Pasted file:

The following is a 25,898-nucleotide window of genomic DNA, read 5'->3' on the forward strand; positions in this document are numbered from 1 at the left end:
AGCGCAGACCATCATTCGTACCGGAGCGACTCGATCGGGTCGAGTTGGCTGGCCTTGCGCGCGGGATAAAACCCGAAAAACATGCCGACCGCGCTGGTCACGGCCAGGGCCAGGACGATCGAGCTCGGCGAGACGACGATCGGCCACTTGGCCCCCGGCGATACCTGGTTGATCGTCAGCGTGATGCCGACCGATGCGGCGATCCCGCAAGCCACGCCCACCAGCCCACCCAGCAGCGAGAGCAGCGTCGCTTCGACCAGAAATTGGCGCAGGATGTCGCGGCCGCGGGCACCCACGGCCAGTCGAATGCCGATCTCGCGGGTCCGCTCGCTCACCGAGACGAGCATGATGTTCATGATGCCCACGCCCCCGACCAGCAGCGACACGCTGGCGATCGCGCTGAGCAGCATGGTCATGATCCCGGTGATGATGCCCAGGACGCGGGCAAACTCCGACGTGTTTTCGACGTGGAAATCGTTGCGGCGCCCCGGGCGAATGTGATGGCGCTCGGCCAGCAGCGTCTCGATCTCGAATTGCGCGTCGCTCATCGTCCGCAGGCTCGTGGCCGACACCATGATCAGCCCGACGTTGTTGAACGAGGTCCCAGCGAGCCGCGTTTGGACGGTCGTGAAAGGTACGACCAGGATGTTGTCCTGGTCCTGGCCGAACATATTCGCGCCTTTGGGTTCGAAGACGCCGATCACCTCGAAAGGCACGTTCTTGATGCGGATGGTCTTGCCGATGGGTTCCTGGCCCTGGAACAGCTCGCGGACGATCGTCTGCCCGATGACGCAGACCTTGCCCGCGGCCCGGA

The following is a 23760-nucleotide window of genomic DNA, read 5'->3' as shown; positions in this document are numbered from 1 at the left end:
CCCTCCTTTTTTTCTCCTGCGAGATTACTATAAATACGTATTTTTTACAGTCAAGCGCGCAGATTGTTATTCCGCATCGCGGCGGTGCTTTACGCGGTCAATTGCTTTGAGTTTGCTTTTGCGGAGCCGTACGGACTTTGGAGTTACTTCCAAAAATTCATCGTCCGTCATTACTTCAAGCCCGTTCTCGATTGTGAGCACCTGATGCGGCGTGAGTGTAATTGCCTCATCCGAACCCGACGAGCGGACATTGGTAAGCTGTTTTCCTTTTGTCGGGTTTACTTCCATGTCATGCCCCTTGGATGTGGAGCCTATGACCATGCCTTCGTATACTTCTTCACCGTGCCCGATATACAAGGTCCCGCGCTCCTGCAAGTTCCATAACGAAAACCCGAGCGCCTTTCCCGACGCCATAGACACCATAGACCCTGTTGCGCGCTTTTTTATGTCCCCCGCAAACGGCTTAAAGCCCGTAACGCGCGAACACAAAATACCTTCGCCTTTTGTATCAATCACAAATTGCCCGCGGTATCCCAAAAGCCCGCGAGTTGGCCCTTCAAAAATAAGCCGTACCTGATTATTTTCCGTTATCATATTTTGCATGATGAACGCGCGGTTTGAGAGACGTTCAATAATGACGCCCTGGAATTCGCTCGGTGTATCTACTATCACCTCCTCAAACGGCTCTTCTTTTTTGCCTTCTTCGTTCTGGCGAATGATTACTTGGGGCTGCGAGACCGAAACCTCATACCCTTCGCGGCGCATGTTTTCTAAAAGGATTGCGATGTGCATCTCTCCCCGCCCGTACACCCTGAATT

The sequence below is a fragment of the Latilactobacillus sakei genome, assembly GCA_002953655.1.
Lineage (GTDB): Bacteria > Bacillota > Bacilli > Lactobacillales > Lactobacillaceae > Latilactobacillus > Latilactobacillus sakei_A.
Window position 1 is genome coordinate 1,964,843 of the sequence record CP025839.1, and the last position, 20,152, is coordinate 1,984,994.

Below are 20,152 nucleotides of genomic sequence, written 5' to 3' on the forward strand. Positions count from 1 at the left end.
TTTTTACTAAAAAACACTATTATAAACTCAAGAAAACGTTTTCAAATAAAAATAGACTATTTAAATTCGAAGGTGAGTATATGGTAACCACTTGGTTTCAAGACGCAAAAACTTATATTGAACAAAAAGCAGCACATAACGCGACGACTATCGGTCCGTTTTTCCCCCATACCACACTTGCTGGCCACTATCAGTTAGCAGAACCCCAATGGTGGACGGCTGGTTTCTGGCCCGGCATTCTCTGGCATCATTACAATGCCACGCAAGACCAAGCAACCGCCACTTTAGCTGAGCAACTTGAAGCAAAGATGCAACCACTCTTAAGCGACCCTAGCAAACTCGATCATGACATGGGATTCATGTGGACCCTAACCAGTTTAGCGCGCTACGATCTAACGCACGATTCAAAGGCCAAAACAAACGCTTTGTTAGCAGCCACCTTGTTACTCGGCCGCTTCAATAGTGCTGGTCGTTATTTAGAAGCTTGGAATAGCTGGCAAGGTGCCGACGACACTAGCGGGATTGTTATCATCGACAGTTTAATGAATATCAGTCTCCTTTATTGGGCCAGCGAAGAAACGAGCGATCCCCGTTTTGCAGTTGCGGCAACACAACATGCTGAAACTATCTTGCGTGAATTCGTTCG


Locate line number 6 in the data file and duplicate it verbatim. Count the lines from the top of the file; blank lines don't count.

Lineage (GTDB): Bacteria > Bacillota > Bacilli > Lactobacillales > Lactobacillaceae > Latilactobacillus > Latilactobacillus sakei_A.